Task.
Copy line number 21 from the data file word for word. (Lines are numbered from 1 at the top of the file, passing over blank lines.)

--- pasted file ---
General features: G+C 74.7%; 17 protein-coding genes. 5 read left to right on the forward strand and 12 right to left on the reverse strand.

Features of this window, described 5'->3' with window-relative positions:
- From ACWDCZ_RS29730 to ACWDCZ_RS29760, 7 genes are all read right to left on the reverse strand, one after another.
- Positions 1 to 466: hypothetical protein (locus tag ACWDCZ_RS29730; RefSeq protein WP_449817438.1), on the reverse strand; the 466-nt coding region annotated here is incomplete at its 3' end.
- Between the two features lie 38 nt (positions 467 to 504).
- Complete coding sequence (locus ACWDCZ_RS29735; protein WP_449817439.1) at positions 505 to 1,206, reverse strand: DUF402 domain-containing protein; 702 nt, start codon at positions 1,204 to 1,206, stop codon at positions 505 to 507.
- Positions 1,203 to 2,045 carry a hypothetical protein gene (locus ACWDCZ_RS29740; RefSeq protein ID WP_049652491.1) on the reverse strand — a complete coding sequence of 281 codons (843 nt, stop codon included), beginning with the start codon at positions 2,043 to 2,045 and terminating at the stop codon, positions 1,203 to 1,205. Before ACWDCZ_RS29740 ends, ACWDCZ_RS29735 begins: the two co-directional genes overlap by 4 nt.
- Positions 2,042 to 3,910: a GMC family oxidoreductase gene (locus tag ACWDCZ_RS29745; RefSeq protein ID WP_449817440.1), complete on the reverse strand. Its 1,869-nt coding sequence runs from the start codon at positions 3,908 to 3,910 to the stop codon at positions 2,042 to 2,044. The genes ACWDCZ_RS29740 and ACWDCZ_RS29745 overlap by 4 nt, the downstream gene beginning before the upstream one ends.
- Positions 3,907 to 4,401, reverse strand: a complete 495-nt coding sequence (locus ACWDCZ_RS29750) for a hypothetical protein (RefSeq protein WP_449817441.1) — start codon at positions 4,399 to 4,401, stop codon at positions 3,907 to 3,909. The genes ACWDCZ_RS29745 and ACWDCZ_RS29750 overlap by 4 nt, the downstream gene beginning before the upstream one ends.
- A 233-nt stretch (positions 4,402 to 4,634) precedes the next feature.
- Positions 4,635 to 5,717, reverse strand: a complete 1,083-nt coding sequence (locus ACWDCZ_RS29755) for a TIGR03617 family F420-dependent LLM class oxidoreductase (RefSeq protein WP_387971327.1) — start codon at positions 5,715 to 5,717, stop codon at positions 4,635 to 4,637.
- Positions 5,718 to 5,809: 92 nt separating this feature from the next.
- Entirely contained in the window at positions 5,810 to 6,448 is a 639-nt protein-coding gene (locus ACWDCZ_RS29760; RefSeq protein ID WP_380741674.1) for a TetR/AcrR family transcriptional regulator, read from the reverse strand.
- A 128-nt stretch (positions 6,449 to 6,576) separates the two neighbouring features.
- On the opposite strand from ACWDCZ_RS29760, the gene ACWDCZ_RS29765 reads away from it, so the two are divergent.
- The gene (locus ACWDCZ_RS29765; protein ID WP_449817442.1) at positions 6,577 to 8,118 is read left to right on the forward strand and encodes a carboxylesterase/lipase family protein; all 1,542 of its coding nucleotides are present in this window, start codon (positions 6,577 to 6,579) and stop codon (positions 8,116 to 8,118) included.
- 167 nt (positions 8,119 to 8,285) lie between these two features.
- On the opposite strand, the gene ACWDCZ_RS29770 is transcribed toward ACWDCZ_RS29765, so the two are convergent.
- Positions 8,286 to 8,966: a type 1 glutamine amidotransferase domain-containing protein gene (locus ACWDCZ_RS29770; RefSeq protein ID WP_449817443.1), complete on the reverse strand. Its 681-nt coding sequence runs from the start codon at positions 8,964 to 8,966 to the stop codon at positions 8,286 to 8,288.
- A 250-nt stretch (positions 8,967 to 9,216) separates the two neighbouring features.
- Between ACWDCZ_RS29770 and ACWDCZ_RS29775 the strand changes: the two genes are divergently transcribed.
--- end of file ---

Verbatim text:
- Between ACWDCZ_RS29770 and ACWDCZ_RS29775 the strand changes: the two genes are divergently transcribed.